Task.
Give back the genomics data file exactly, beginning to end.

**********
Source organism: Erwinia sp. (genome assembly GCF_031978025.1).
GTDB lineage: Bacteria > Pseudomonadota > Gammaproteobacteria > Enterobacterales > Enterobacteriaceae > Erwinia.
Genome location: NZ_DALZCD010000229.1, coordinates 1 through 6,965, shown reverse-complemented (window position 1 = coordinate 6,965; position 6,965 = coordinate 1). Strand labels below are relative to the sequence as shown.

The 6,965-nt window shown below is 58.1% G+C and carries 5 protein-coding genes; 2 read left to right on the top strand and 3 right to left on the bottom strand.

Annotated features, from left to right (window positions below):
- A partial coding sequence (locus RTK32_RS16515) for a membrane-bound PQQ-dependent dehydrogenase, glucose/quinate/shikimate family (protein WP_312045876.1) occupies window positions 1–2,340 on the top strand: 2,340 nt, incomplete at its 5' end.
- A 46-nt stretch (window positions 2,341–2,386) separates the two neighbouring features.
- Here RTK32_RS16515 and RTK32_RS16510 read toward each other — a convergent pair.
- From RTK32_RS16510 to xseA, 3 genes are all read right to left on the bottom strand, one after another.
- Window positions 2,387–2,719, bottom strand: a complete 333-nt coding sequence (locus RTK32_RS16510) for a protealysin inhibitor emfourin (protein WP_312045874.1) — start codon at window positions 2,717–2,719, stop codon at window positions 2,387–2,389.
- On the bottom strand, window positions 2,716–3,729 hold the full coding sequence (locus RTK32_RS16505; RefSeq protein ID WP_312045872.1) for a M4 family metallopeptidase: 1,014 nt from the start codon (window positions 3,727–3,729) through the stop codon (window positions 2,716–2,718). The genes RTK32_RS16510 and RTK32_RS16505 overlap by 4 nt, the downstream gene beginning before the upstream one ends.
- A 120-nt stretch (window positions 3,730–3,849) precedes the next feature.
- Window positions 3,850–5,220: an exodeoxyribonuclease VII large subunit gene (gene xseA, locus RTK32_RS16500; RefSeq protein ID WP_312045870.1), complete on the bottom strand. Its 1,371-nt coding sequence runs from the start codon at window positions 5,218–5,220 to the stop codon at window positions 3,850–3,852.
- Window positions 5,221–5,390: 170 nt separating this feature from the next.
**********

Source organism: Erwinia sp. (genome assembly GCF_031978025.1).
GTDB lineage: Bacteria > Pseudomonadota > Gammaproteobacteria > Enterobacterales > Enterobacteriaceae > Erwinia.
Genome location: NZ_DALZCD010000229.1, coordinates 1 through 6,965, shown reverse-complemented (window position 1 = coordinate 6,965; position 6,965 = coordinate 1). Strand labels below are relative to the sequence as shown.

The 6,965-nt window shown below is 58.1% G+C and carries 5 protein-coding genes; 2 read left to right on the top strand and 3 right to left on the bottom strand.

Annotated features, from left to right (window positions below):
- A partial coding sequence (locus RTK32_RS16515) for a membrane-bound PQQ-dependent dehydrogenase, glucose/quinate/shikimate family (protein WP_312045876.1) occupies window positions 1–2,340 on the top strand: 2,340 nt, incomplete at its 5' end.
- A 46-nt stretch (window positions 2,341–2,386) separates the two neighbouring features.
- Here RTK32_RS16515 and RTK32_RS16510 read toward each other — a convergent pair.
- From RTK32_RS16510 to xseA, 3 genes are all read right to left on the bottom strand, one after another.
- Window positions 2,387–2,719, bottom strand: a complete 333-nt coding sequence (locus RTK32_RS16510) for a protealysin inhibitor emfourin (protein WP_312045874.1) — start codon at window positions 2,717–2,719, stop codon at window positions 2,387–2,389.
- On the bottom strand, window positions 2,716–3,729 hold the full coding sequence (locus RTK32_RS16505; RefSeq protein ID WP_312045872.1) for a M4 family metallopeptidase: 1,014 nt from the start codon (window positions 3,727–3,729) through the stop codon (window positions 2,716–2,718). The genes RTK32_RS16510 and RTK32_RS16505 overlap by 4 nt, the downstream gene beginning before the upstream one ends.
- A 120-nt stretch (window positions 3,730–3,849) precedes the next feature.
- Window positions 3,850–5,220: an exodeoxyribonuclease VII large subunit gene (gene xseA, locus RTK32_RS16500; RefSeq protein ID WP_312045870.1), complete on the bottom strand. Its 1,371-nt coding sequence runs from the start codon at window positions 5,218–5,220 to the stop codon at window positions 3,850–3,852.
- Window positions 5,221–5,390: 170 nt separating this feature from the next.